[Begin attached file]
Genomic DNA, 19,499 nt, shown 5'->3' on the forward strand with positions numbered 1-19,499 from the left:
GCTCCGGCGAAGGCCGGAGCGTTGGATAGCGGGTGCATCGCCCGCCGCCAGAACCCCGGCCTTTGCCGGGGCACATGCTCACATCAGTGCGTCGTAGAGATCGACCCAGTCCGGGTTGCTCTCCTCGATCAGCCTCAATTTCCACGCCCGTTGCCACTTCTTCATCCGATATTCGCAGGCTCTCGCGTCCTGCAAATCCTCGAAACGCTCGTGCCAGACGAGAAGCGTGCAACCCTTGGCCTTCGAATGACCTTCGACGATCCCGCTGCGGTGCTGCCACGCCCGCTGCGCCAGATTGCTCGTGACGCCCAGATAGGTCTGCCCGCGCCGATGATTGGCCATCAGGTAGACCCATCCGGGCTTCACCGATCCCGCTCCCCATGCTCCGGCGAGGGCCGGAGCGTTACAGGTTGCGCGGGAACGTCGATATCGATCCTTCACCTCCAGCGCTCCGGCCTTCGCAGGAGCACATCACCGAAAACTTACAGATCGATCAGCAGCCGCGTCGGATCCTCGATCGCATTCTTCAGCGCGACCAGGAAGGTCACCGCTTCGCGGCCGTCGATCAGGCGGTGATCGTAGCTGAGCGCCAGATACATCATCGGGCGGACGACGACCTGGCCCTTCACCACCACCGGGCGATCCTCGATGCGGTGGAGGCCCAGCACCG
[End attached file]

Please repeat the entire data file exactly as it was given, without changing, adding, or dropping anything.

Genomic DNA, 19,499 nt, shown 5'->3' on the forward strand with positions numbered 1-19,499 from the left:
GCTCCGGCGAAGGCCGGAGCGTTGGATAGCGGGTGCATCGCCCGCCGCCAGAACCCCGGCCTTTGCCGGGGCACATGCTCACATCAGTGCGTCGTAGAGATCGACCCAGTCCGGGTTGCTCTCCTCGATCAGCCTCAATTTCCACGCCCGTTGCCACTTCTTCATCCGATATTCGCAGGCTCTCGCGTCCTGCAAATCCTCGAAACGCTCGTGCCAGACGAGAAGCGTGCAACCCTTGGCCTTCGAATGACCTTCGACGATCCCGCTGCGGTGCTGCCACGCCCGCTGCGCCAGATTGCTCGTGACGCCCAGATAGGTCTGCCCGCGCCGATGATTGGCCATCAGGTAGACCCATCCGGGCTTCACCGATCCCGCTCCCCATGCTCCGGCGAGGGCCGGAGCGTTACAGGTTGCGCGGGAACGTCGATATCGATCCTTCACCTCCAGCGCTCCGGCCTTCGCAGGAGCACATCACCGAAAACTTACAGATCGATCAGCAGCCGCGTCGGATCCTCGATCGCATTCTTCAGCGCGACCAGGAAGGTCACCGCTTCGCGGCCGTCGATCAGGCGGTGATCGTAGCTGAGCGCCAGATACATCATCGGGCGGACGACGACCTGGCCCTTCACCACCACCGGGCGATCCTCGATGCGGTGGAGGCCCAGCACCG